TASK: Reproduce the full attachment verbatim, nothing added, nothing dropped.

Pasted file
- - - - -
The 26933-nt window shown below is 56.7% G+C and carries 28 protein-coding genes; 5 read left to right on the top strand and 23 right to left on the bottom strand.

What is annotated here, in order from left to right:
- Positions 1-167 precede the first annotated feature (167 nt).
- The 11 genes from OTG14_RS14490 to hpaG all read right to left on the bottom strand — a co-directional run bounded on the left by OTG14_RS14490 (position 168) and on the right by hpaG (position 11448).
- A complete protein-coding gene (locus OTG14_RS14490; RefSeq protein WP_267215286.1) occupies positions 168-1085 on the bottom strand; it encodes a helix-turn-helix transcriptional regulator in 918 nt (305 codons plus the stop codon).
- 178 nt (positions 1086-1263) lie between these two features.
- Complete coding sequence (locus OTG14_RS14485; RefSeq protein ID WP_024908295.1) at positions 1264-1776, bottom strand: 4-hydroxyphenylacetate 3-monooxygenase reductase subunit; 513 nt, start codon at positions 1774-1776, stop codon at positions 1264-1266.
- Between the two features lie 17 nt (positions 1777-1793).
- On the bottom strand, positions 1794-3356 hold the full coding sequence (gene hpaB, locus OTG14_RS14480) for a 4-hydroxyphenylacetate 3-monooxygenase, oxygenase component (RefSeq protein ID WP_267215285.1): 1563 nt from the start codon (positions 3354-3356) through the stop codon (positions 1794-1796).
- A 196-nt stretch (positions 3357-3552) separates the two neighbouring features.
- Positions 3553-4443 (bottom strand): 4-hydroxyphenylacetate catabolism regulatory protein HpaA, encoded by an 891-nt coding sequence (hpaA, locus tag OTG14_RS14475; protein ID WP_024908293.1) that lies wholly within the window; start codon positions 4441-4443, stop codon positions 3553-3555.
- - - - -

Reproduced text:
The 26933-nt window shown below is 56.7% G+C and carries 28 protein-coding genes; 5 read left to right on the top strand and 23 right to left on the bottom strand.

What is annotated here, in order from left to right:
- Positions 1-167 precede the first annotated feature (167 nt).
- The 11 genes from OTG14_RS14490 to hpaG all read right to left on the bottom strand — a co-directional run bounded on the left by OTG14_RS14490 (position 168) and on the right by hpaG (position 11448).
- A complete protein-coding gene (locus OTG14_RS14490; RefSeq protein WP_267215286.1) occupies positions 168-1085 on the bottom strand; it encodes a helix-turn-helix transcriptional regulator in 918 nt (305 codons plus the stop codon).
- 178 nt (positions 1086-1263) lie between these two features.
- Complete coding sequence (locus OTG14_RS14485; RefSeq protein ID WP_024908295.1) at positions 1264-1776, bottom strand: 4-hydroxyphenylacetate 3-monooxygenase reductase subunit; 513 nt, start codon at positions 1774-1776, stop codon at positions 1264-1266.
- Between the two features lie 17 nt (positions 1777-1793).
- On the bottom strand, positions 1794-3356 hold the full coding sequence (gene hpaB, locus OTG14_RS14480) for a 4-hydroxyphenylacetate 3-monooxygenase, oxygenase component (RefSeq protein ID WP_267215285.1): 1563 nt from the start codon (positions 3354-3356) through the stop codon (positions 1794-1796).
- A 196-nt stretch (positions 3357-3552) separates the two neighbouring features.
- Positions 3553-4443 (bottom strand): 4-hydroxyphenylacetate catabolism regulatory protein HpaA, encoded by an 891-nt coding sequence (hpaA, locus tag OTG14_RS14475; protein ID WP_024908293.1) that lies wholly within the window; start codon positions 4441-4443, stop codon positions 3553-3555.